Glass is all around us!
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Glass is all around us, has been so for many years and will continue to be for years to come. Most people associate glass with windows and facades. However, a perception of glass as a resistant and load carrying material used for structural key elements seems to be increasingly present in the engineering society. Considering the publications and conferences over the last couple of years, the number of universities and especially young researchers involved in the field of glass research for the built environment seems to be increasing as well. All of which makes it an even more important task for all of us working in the field, whether it is engineering, academia, research, development, production or design of glass to communicate our findings and experiences for the benefit of our society.
Glass Structures & Engineering is an international platform for doing this and we are proud to give you the first journal issue of 2019, our fourth year for the journal.
The previous years have been successful and the journal is now also indexed by SCOPUS. Furthermore, we have decided to change the graphics of the cover for each issue and to increase the number of issues per year from two to three and to increase the yearly number of pages with approximately 80%. This has only been possible due to the continuous support from you, the glass engineering society.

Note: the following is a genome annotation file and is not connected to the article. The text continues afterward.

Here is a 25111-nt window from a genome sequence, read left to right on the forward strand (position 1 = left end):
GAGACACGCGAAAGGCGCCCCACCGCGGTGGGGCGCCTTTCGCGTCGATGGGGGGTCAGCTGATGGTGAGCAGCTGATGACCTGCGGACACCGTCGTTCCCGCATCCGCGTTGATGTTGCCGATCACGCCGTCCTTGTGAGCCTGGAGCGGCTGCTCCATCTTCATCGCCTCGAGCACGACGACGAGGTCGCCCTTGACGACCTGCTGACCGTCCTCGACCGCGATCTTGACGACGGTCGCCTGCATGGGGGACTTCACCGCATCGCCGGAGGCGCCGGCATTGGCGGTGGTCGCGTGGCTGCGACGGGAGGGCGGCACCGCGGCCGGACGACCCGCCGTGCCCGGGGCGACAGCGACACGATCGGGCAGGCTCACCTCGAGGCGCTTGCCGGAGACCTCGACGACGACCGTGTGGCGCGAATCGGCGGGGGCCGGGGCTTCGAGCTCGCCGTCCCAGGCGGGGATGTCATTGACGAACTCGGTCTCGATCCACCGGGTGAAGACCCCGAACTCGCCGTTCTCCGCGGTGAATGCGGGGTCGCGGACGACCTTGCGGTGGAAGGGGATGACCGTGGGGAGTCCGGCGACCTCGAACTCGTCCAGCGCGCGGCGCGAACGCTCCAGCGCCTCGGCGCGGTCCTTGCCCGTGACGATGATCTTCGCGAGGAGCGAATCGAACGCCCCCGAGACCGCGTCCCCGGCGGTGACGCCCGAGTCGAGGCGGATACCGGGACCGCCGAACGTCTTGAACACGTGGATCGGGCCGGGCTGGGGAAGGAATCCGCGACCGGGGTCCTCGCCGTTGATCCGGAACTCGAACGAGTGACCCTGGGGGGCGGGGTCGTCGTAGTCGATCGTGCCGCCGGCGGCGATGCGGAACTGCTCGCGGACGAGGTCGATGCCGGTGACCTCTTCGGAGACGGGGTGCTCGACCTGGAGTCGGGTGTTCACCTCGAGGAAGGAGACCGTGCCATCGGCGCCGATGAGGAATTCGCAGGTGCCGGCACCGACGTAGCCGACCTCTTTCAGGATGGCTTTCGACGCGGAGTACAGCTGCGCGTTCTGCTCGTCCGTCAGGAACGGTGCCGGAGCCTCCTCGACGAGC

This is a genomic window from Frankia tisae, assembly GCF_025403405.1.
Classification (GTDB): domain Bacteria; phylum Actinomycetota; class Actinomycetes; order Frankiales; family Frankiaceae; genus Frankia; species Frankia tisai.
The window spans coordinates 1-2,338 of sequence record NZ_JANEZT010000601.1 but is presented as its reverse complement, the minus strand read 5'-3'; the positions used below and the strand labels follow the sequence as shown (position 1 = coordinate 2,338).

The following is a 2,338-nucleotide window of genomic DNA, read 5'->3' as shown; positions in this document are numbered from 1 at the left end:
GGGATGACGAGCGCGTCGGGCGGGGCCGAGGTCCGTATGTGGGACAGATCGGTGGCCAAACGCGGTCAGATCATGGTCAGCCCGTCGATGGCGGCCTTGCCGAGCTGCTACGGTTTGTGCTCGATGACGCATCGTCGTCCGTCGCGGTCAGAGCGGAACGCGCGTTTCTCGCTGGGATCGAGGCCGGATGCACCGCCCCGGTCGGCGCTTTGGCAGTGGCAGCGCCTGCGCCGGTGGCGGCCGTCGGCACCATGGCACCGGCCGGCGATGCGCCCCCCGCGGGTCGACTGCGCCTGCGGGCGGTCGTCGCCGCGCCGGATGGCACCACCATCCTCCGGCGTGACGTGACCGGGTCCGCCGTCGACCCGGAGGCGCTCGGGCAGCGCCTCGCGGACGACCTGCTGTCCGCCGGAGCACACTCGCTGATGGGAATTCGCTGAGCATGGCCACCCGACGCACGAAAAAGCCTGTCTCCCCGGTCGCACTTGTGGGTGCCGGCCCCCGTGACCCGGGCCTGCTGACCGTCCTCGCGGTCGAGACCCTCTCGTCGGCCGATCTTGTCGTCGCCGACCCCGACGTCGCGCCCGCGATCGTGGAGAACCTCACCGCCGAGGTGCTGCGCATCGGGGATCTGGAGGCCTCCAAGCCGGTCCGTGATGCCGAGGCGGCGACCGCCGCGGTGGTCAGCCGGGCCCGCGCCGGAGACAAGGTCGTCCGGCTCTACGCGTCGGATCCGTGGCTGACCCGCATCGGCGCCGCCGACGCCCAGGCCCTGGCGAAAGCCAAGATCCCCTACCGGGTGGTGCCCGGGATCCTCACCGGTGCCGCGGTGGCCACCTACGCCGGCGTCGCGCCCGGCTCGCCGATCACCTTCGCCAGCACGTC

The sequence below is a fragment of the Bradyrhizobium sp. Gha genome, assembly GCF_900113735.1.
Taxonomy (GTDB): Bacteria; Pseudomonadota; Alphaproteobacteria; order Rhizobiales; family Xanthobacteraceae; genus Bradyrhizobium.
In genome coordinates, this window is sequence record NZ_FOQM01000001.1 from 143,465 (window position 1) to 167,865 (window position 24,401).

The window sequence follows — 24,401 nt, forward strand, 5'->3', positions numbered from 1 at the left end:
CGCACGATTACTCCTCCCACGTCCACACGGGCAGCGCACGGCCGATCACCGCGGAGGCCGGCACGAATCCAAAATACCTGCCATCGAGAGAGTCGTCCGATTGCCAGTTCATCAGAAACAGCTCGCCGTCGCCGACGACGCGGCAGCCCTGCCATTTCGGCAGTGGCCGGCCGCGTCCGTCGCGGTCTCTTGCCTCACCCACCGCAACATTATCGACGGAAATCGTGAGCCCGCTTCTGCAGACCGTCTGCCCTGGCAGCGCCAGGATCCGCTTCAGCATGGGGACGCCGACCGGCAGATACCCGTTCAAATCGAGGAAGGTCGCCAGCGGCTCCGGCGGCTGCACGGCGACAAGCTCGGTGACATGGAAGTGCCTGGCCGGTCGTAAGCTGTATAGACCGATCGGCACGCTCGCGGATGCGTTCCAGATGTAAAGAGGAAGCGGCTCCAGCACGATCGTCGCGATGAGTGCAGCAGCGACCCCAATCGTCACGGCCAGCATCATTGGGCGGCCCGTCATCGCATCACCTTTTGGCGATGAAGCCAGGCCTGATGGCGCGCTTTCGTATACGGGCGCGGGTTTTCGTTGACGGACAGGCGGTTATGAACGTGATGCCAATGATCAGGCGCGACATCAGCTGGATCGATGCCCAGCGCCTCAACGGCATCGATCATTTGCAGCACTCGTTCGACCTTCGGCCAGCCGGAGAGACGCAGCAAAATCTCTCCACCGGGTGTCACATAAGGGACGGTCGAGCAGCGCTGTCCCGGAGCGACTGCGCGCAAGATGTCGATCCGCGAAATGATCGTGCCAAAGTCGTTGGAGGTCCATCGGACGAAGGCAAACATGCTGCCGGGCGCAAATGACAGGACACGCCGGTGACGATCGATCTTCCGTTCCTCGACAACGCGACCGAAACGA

For the present issue we have selected nine papers that went through a double blind review process as usual. The first paper is an interesting case study of the museum “La Maison de Fondateurs” in Le Brassus, Switzerland, providing a valuable view into the inspiring work associated with the engineering design process (Villiger et al. 2018). The second paper of this issue presents a case study on revolving entrance doors (Haese 2018). The use of curved glass in the building envelope is becoming increasingly common, however, the stiffness of curved elements is much higher than for flat elements and the usual design rules might not apply anymore. The paper by Bao and Gregson (2018) presents a parametric investigation of the load-sharing behaviour of curved IGU’s along with a simple iterative numerical strategy applicable for almost any finite element code. In the paper by Silvestru et al. (2018), we find a thorough experimental investigation into the linear adhesive connections for linearly supported laminated glass. Our next paper concerns a numerical study on the mechanical behavior of insulating glass units adhesively connected to a wooden frame, a hybrid structure, with the title: “On parameters affecting the racking stiffness of timber-glass walls”, (Ber et al. 2018). In the search for ductile and transparent structural elements such as beams, glass has previously been reinforced with ductile materials such as steel, forming another hybrid structure with the aim of improving the post-failure performance. The paper by Engelmann and Weller (2018) investigates the effect of post-tensioning the reinforcements of such laminated glass beams. Alignment of laminated glass can sometimes pose an offset between the plies, which can be challenging from an aesthetic point of view, but also when loads are introduced. After lamination edges can be re-grinded to remove the offset, however, in thermally tempered glass this might affect the residual stress state. The paper by Lohr and Weller (2018) experimentally evaluates the influence on the residual stresses after grinding. One of the challenges for thermally tempered glass is to control the generated residual stresses more accurately. The paper by Pourmoghaddam and Schneider (2018) is providing a rarely seen experimental study relating varying cooling rates with the residual stress state.